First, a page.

The Toyota Prius is one of the most popular cars on the market for a few reasons. Some know it for its strange appearance, even calling it one of the ugliest cars ever made. Others believe that everyone who has a Toyota Prius is a notoriously slow driver.
However, the main reason everyone knows about the Toyota Prius is that it was one of the first successful hybrid models. It also has one of the most reliable batteries, especially on models from the second generation. If you were to buy a Toyota Prius today, how long can you expect it to last? Torque News has some answers.
The outstanding reliability and efficiency of the Toyota Prius
According to Consumer Reports, the Toyota Prius has stellar reliability ratings. It’s not uncommon for reliability ratings to go down after a redesign, but the Prius has remained consistently dependable. The Toyota Prius is also backed by a great warranty, either eight years or 100,000 miles for hybrid parts. The battery has a 10-year/150,000-mile warranty.
The Prius has almost no major trouble spots, though the brakes on 2010 or 2011 could potentially have problems. Older Prius models are also prone to have oil consumption problems thanks to a leaking timing cover gasket. The newer models are mostly free of issues, though some drivers of the 2016 model complain that the windshield cracks easily.
The Toyota Prius has a weak engine compared to other EV rivals. Its tiny 1.8-liter four-cylinder engine and electric motor only make 120 hp and 121 lb-ft of torque combined. It obviously can’t accelerate very well, but critics have said it has surprisingly fun handling.
More importantly, the Toyota Prius gets great gas mileage. The base model with front-wheel drive gets 56 mpg combined city/highway, while AWD models get 49 mpg combined. This is accomplished by innovative battery technology and tweaking the Prius’s exterior to be as aerodynamic as possible.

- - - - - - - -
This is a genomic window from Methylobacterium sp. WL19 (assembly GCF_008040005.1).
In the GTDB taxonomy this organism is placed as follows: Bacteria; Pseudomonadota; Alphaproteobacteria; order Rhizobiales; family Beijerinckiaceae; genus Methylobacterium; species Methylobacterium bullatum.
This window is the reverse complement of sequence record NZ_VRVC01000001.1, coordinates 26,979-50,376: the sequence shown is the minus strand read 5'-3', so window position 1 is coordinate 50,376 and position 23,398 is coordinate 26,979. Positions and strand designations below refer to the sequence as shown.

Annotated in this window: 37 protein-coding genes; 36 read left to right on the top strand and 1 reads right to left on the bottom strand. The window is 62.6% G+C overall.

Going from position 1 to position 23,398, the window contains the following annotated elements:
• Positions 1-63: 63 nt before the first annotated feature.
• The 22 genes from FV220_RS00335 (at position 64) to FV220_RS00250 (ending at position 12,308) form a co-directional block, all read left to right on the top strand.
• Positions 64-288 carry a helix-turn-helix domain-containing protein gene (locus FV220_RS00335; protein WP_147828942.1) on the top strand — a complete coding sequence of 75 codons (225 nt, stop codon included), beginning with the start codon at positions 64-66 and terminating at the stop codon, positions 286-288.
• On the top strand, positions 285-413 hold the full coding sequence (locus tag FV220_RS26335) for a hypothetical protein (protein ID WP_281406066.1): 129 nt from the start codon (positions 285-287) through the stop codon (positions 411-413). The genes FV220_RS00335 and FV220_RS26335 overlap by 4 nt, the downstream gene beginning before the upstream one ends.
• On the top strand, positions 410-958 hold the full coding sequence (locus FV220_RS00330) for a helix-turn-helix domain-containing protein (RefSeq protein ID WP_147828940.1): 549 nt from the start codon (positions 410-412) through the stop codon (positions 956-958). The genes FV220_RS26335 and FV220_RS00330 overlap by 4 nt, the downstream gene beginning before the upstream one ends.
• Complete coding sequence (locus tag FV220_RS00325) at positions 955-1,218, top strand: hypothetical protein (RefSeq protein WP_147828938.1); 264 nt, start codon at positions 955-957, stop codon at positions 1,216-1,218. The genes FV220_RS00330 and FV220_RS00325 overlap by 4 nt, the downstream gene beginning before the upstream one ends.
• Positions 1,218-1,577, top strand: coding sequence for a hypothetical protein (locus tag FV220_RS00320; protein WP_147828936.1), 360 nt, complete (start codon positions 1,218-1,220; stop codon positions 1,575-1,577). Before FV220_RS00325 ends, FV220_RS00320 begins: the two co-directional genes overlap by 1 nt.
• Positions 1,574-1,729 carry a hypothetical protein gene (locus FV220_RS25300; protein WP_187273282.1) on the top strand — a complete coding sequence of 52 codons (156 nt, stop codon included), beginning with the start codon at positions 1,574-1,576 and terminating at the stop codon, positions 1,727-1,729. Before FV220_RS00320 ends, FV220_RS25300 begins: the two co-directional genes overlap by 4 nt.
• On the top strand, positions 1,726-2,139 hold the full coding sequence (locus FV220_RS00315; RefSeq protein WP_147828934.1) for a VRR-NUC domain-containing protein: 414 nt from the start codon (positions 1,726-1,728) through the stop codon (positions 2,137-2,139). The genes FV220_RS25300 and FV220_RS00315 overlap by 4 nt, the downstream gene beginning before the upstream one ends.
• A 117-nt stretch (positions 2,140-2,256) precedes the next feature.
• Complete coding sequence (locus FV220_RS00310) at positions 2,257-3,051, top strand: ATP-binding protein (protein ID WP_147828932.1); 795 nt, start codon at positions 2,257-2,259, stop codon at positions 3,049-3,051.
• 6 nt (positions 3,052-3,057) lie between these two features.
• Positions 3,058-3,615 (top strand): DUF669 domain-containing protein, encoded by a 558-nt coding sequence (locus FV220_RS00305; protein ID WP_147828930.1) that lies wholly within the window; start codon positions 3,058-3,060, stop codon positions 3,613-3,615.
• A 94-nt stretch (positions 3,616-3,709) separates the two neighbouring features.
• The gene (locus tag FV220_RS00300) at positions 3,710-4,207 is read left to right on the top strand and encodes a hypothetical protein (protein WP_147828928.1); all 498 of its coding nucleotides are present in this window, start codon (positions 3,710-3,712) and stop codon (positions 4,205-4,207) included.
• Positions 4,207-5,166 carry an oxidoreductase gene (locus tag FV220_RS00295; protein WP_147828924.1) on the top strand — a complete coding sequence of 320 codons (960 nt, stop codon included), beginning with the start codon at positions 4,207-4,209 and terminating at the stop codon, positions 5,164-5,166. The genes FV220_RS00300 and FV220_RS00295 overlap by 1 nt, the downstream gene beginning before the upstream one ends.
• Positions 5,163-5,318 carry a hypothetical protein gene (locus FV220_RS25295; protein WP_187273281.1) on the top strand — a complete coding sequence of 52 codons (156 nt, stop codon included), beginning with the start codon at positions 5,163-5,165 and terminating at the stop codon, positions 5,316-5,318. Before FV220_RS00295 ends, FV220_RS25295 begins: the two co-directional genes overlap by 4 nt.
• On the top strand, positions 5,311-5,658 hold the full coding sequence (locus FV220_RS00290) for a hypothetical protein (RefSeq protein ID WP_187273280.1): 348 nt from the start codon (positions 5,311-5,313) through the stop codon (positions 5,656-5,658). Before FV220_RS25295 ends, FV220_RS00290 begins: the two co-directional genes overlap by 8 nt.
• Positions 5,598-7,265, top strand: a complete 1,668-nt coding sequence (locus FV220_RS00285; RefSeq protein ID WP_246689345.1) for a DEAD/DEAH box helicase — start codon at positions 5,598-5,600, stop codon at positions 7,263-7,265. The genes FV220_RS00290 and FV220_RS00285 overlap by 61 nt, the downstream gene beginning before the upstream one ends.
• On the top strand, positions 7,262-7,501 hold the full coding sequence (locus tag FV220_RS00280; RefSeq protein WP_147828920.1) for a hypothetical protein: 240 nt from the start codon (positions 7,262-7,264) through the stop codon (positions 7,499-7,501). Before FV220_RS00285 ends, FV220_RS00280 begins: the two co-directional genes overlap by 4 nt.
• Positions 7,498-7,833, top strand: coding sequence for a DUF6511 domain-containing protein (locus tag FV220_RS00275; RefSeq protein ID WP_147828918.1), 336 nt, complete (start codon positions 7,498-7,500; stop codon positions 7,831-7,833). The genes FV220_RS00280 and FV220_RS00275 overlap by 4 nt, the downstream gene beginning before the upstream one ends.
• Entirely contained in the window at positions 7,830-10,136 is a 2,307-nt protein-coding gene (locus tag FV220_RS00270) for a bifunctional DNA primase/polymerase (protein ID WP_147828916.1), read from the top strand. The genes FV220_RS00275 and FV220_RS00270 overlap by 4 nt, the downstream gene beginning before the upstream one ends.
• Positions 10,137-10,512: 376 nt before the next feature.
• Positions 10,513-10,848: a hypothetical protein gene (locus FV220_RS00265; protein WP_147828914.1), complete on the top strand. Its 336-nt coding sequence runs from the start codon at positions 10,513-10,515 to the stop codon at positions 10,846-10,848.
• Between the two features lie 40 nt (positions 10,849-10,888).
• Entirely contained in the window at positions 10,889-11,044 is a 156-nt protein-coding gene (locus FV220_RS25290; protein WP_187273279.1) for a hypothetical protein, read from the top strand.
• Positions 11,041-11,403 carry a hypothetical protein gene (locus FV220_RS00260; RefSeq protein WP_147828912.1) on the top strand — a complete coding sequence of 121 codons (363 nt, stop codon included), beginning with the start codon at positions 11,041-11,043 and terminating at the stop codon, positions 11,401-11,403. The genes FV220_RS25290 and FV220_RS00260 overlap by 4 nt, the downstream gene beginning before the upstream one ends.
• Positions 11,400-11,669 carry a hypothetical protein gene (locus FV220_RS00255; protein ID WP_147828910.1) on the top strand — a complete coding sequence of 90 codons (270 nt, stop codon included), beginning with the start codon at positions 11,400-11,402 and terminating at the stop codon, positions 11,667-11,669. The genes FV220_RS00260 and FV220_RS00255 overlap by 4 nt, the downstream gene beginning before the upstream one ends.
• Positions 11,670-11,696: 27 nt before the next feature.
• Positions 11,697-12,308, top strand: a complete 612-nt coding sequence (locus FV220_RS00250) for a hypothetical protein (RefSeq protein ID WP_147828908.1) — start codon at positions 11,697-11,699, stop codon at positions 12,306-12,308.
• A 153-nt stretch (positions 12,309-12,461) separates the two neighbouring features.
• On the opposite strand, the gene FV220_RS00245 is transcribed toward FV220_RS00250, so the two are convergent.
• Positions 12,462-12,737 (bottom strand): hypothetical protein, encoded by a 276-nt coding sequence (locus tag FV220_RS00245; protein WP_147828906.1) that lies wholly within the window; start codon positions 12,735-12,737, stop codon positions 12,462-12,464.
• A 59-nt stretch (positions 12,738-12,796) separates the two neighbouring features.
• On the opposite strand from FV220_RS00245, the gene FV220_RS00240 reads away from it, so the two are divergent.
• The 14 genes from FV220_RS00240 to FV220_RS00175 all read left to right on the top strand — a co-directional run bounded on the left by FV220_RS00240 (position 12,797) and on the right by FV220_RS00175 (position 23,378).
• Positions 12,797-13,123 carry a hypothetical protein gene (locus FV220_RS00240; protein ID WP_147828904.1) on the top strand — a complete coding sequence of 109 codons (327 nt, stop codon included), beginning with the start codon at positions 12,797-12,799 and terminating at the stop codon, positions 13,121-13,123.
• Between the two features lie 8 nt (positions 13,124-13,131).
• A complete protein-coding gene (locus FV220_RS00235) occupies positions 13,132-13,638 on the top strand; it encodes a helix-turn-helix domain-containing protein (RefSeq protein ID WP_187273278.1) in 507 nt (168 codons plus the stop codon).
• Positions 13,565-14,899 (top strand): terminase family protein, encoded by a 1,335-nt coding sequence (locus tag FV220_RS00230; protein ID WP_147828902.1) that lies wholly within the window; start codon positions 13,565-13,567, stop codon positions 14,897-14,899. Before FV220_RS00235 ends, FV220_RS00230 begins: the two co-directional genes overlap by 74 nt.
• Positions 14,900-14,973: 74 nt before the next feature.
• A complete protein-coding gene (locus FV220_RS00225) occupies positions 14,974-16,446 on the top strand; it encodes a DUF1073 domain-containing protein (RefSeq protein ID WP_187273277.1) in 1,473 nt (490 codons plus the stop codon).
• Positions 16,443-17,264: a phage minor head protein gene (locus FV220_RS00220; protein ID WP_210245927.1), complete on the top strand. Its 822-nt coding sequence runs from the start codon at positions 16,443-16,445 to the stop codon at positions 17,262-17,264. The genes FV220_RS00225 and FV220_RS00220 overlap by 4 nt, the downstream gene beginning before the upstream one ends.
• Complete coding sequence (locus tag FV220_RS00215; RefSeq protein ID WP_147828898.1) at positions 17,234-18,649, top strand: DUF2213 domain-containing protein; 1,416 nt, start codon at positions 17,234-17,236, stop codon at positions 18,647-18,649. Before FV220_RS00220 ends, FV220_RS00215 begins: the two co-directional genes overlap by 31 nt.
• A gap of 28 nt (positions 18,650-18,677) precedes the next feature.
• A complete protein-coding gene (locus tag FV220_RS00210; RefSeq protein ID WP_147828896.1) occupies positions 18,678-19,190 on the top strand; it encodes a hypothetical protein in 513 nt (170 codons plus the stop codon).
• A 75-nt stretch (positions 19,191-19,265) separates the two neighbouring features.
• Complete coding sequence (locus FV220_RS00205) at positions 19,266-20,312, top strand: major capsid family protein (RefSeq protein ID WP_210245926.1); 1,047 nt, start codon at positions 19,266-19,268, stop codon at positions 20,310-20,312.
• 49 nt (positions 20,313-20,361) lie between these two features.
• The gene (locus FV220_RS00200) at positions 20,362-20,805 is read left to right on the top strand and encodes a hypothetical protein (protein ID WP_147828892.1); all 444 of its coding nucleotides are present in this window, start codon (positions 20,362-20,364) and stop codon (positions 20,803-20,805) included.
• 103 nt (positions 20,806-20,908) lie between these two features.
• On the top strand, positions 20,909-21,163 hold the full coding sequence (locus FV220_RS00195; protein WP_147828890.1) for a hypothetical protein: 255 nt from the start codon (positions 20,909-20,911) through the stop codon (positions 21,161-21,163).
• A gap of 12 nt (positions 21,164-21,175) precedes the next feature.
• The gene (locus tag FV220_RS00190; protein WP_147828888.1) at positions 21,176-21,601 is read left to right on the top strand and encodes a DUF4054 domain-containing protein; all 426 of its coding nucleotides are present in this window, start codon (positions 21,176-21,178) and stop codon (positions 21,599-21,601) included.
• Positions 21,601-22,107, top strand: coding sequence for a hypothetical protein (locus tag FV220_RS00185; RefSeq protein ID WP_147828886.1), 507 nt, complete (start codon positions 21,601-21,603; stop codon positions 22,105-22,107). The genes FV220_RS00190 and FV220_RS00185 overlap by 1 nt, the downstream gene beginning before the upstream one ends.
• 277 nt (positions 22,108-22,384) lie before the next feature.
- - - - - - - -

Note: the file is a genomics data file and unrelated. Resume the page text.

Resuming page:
How long can you drive a Toyota Prius?
With routine service appointments, Toyota Prius owners report that it’s easy to pass 200,000 miles with no major issues. There are even a few Prius owners who still drive their cars with over 300,000 miles on the odometer. Drivers say that a Prius very rarely has problems because the majority of potential issues are so avoidable.
It’s recommended to change the transmission fluid often to protect the inverter, one of the most expensive components. Drivers also recommend parking in the shade and using the A/C as much as possible to prevent battery degradation.
In general, Toyota has a great reputation for making reliable cars. One Consumer Reports study collected data from drivers and found that both the Camry and Sienna can last over 200,000 miles. The Camry and older versions of the Sienna are also just as reliable as a Prius. The Toyota Tundra was also included on this list and has an unusually high reliability rating by truck standards.
How to make any car last over 200,000 miles
Taking your car to yearly maintenance appointments and regular oil changes can greatly increase its lifespan. Between service appointments, get under the hood once in a while and look at the engine. Use your best judgment – if something looks or sounds amiss, schedule an appointment with a mechanic. Also, stay informed about any recalls that include your vehicle.
The ability to last over 200,000 miles without problems isn’t exclusive to Toyota cars. Plenty of Honda cars also made the list of cars with high odometer estimates, like the Accord and CR-V. Cars with low reliability ratings can still last for many years, but they might need more repairs along with way.